Incarcerated defendant; waiver of payment of interest on fines and costs accrued. (SB126)

Introduced By

Sen. Henry Marsh (D-Richmond)

Progress

Introduced
Passed Committee
Passed House
Passed Senate
Signed by Governor
Became Law

Description

Waiver of payment of interest on fines and costs; incarcerated defendant.  Provides for the purging of interest on fines and costs for an incarcerated defendant when such fines and costs have accrued on cases other than the one for which the defendant is incarcerated. Current law provides for the interest waiver only for the case for which the defendant is incarcerated. Read the Bill »

Outcome

Bill Has Failed

History

DateAction
01/07/2010Prefiled and ordered printed; offered 01/13/10
01/07/2010Prefiled and ordered printed; offered 01/13/10 10102456D
01/07/2010Referred to Committee for Courts of Justice
01/12/2010Assigned Courts sub: Criminal
01/14/2010Impact statement from DPB (SB126)
01/18/2010Reported from Courts of Justice with amendment (11-Y 1-N) (see vote tally)
01/19/2010Constitutional reading dispensed (40-Y 0-N) (see vote tally)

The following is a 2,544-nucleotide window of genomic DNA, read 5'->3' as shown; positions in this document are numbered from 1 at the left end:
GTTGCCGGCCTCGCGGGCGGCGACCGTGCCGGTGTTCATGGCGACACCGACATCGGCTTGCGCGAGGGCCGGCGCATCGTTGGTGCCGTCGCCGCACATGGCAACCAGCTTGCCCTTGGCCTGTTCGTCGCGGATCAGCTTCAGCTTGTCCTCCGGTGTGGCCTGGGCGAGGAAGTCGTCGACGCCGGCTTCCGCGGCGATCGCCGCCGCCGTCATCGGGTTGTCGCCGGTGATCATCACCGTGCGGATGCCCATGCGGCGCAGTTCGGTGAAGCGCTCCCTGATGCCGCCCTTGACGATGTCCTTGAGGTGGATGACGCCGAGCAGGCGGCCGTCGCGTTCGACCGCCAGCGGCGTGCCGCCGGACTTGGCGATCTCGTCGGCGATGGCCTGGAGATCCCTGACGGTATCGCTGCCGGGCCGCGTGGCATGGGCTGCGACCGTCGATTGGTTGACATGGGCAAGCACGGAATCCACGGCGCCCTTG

01/20/2010Read second time
01/20/2010Reading of amendment waived
01/20/2010Committee amendment agreed to
01/20/2010Engrossed by Senate as amended SB126E
01/20/2010Printed as engrossed 10102456D-E
01/21/2010Read third time and passed Senate (23-Y 17-N) (see vote tally)
02/03/2010Placed on Calendar
02/03/2010Read first time
02/03/2010Referred to Committee for Courts of Justice
02/16/2010Assigned Courts sub: #1 Criminal
02/26/2010Subcommittee failed to recommend reporting (3-Y 5-N)
03/14/2010Left in Courts of Justice

Video

This bill was discussed on the floor of the General Assembly. Below is all of the video that we have of that discussion, 1 clip in all, totaling 7 minutes.

Comments

Linda writes:

This is a good bill. If a person is incarcerated, often, no wages are earned. Continuing to charge someone whom is unable to pay seems unjust in itself. It creates a debtor's prison when the person is later further penalized when the incarceration ends. The court require a minimum monthly payment. How can a felon quickly find a job to meet the payments? If the payments aren't made, it is held against them for probation violations. The present system is definitely a catch-22.